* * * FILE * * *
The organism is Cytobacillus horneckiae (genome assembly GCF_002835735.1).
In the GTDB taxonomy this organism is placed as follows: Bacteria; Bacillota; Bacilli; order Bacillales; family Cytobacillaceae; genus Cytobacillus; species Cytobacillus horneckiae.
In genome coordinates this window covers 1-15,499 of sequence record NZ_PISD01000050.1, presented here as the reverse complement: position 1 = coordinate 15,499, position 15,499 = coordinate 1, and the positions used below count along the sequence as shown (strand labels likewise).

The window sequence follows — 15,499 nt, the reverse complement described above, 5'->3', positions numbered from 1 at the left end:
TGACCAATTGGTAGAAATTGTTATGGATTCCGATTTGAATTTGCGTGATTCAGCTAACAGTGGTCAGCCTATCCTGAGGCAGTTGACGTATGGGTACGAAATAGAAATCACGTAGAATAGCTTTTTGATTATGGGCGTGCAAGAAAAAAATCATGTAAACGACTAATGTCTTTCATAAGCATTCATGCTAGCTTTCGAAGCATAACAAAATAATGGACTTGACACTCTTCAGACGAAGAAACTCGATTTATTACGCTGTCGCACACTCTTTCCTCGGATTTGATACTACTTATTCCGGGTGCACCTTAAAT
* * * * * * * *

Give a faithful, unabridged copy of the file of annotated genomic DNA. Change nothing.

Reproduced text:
The organism is Cytobacillus horneckiae (genome assembly GCF_002835735.1).
In the GTDB taxonomy this organism is placed as follows: Bacteria; Bacillota; Bacilli; order Bacillales; family Cytobacillaceae; genus Cytobacillus; species Cytobacillus horneckiae.
In genome coordinates this window covers 1-15,499 of sequence record NZ_PISD01000050.1, presented here as the reverse complement: position 1 = coordinate 15,499, position 15,499 = coordinate 1, and the positions used below count along the sequence as shown (strand labels likewise).

The window sequence follows — 15,499 nt, the reverse complement described above, 5'->3', positions numbered from 1 at the left end:
TGACCAATTGGTAGAAATTGTTATGGATTCCGATTTGAATTTGCGTGATTCAGCTAACAGTGGTCAGCCTATCCTGAGGCAGTTGACGTATGGGTACGAAATAGAAATCACGTAGAATAGCTTTTTGATTATGGGCGTGCAAGAAAAAAATCATGTAAACGACTAATGTCTTTCATAAGCATTCATGCTAGCTTTCGAAGCATAACAAAATAATGGACTTGACACTCTTCAGACGAAGAAACTCGATTTATTACGCTGTCGCACACTCTTTCCTCGGATTTGATACTACTTATTCCGGGTGCACCTTAAAT